Are you an efficient runner? Running with FMT article by Mike Binet

Performing Artists

Musicians, Dancers, and Singers are athletes too! The level of muscular control and coordination required for optimal performance of these crafts is extraordinary. At FuncPhysio, we work with each artist to understand their functional needs and help enhance performance. 


  • Musicians require exquisitely high levels of fine motor control, vocal coordination, and endurance. High performance is supported by an efficiently functioning physical foundation.
  • For example, a flute player requires a strong core (abdominal) stability to hold the flute in the place without tensing up the shoulder and forearm. Relaxed shoulders and arms supported by a strong core is important to achieving the finest motor control of the fingers.
  • Rib mobility, functional diaphragmatic breathing, and functional TMJ (jaw/lip) are also key to produce a beautiful sound and melody. If dysfunction is present in these structures, performance may be limited, and musicians may even be susceptible to overuse injuries.


  • Dancers must have an exceptional foundation of flexibility and core stability and strength. From these foundations comes increased levels of motor control, kinesthetic awareness, explosiveness, and agility. If these foundations are dysfunctional, decreased performance or injury will likely be the result.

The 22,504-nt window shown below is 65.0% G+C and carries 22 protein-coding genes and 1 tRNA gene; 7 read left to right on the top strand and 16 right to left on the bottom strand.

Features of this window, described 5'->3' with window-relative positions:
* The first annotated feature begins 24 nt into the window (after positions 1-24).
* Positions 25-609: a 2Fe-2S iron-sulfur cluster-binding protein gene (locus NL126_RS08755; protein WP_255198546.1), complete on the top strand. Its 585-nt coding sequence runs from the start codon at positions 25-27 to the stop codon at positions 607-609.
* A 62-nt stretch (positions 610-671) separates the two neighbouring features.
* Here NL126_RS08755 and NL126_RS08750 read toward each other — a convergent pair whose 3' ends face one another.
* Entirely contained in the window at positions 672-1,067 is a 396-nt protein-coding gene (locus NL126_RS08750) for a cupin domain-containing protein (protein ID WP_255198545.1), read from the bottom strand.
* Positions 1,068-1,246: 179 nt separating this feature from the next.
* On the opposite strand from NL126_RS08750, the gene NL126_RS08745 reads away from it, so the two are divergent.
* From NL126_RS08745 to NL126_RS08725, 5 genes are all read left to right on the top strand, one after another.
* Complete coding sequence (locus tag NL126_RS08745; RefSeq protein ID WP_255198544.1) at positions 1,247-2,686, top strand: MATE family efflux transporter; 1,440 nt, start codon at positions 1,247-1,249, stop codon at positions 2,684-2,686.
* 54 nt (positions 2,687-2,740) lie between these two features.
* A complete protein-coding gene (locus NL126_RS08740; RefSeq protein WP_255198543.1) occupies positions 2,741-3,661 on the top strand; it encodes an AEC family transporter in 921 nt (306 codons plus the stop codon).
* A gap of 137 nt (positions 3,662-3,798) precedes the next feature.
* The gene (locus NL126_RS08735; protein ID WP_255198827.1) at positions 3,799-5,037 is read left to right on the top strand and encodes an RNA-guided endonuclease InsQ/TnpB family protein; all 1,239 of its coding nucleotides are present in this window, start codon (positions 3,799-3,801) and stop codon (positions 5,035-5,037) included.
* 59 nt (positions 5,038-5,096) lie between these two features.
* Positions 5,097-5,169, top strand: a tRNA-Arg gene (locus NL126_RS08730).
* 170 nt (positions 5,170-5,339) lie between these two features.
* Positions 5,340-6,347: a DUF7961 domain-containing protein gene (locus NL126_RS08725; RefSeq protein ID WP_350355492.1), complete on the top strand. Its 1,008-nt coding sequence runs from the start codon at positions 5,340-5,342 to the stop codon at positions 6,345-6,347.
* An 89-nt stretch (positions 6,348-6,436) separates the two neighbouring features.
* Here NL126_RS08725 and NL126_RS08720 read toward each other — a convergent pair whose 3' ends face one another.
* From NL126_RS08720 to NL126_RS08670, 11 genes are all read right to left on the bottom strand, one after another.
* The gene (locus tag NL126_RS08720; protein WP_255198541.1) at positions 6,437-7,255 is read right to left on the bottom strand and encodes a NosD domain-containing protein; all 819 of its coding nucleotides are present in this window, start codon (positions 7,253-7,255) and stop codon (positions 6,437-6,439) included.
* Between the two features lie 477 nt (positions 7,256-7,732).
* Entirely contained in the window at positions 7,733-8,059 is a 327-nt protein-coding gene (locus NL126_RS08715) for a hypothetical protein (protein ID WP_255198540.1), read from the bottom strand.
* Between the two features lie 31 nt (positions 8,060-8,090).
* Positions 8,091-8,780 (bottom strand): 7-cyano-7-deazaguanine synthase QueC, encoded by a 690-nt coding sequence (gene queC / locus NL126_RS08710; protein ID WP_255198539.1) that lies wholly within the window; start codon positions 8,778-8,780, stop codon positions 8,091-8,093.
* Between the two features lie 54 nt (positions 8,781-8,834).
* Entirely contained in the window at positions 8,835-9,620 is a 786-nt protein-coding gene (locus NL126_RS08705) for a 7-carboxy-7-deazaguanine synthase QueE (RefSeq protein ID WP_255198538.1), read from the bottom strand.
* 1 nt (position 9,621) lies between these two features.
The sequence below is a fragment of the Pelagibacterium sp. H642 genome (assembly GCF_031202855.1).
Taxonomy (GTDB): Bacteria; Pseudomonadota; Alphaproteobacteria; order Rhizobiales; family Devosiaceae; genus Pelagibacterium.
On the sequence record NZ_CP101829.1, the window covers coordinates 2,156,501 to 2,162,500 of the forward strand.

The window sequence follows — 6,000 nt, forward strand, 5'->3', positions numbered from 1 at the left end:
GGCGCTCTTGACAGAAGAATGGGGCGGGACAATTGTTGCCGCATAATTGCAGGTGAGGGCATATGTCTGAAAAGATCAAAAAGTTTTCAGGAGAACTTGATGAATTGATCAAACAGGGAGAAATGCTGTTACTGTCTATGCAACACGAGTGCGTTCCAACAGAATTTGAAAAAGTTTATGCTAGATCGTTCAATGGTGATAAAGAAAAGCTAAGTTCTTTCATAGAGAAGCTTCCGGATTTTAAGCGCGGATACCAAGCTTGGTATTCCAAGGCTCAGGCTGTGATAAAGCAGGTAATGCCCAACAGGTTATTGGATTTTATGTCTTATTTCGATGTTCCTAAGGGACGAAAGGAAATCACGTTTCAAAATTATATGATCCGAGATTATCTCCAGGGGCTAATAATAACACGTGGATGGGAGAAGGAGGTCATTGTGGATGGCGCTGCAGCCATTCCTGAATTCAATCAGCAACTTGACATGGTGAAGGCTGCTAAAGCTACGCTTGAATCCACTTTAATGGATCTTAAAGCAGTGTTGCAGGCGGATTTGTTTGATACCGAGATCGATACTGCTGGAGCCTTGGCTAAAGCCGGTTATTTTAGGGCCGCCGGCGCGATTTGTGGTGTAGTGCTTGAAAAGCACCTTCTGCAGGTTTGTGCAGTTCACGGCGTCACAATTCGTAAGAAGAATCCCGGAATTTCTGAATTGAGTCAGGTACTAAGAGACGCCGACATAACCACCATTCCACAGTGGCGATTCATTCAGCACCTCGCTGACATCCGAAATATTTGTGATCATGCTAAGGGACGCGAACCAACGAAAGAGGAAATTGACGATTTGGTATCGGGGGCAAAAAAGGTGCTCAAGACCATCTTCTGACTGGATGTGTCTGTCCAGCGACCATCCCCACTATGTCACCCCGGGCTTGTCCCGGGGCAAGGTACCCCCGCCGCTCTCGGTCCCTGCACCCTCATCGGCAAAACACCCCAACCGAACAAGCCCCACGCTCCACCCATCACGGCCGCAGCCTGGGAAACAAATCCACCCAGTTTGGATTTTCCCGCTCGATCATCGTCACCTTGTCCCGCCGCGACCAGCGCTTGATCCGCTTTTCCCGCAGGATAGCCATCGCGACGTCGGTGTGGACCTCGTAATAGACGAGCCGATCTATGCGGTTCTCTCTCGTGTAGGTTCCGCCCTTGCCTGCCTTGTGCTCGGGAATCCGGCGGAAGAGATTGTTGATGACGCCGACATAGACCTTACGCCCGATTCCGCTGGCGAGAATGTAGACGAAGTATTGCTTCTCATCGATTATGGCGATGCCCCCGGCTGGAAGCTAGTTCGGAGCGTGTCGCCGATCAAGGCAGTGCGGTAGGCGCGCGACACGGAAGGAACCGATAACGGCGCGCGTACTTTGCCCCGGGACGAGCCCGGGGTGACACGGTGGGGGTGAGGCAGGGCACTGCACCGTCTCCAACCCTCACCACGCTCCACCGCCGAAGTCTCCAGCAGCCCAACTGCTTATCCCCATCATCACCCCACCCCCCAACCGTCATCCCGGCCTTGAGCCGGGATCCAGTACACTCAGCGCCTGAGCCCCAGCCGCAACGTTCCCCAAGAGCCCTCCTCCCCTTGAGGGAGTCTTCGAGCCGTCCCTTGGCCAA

• Our expertise in FMT (Functional Manual Therapy) allows us to pinpoint weakness in the body, and work to improve them. In this way, we can help you to achieve your desired performance level.


  • To produce clear, vibrant tones, singers must have functional rib, thoracic girdle, vocal cord, and Jaw (TMJ) function. The thoracic and lumbar spine mobility and core stability also play a major role in posture, breathing and endurance during singing.
  • Impaired tone, pitch, range, and intonation can result if any of the above body parts is dysfunction. Our FMT (Functional Manual Therapy) approach to treatment allows us to efficiently assess your system, quickly identify any existing issues, and improve them in order to maximize singing performance. You will feel and hear a noticeable difference!

Injury Prevention

For people who want to begin physical activities.

We notice increased number of people get hurt when they start going to a gym, doing yoga/Pilates classes, dancing, running, and other physical activities typically considered “healthy.” What you may not have noticed is current tolerance of your body. Your body may have been over the years of sedentary life style, sudden start of an activity may put stress on your body, and you may get injured.

For people has a risk of repetitive injuries

Performing any activity requiring the repetition of a motion is a risk for injury. For example, a runner uses the same muscles and joint repeatedly in running for miles. If your body has a weak link (pattern of weakness in the body), you most likely put extra stress to this weak link and get injured. This type of injury is not only for those performing sports/physical activities, but also for others, such as those who perform a musical instrument, who use a computer, who cook, and who take care of babies/children.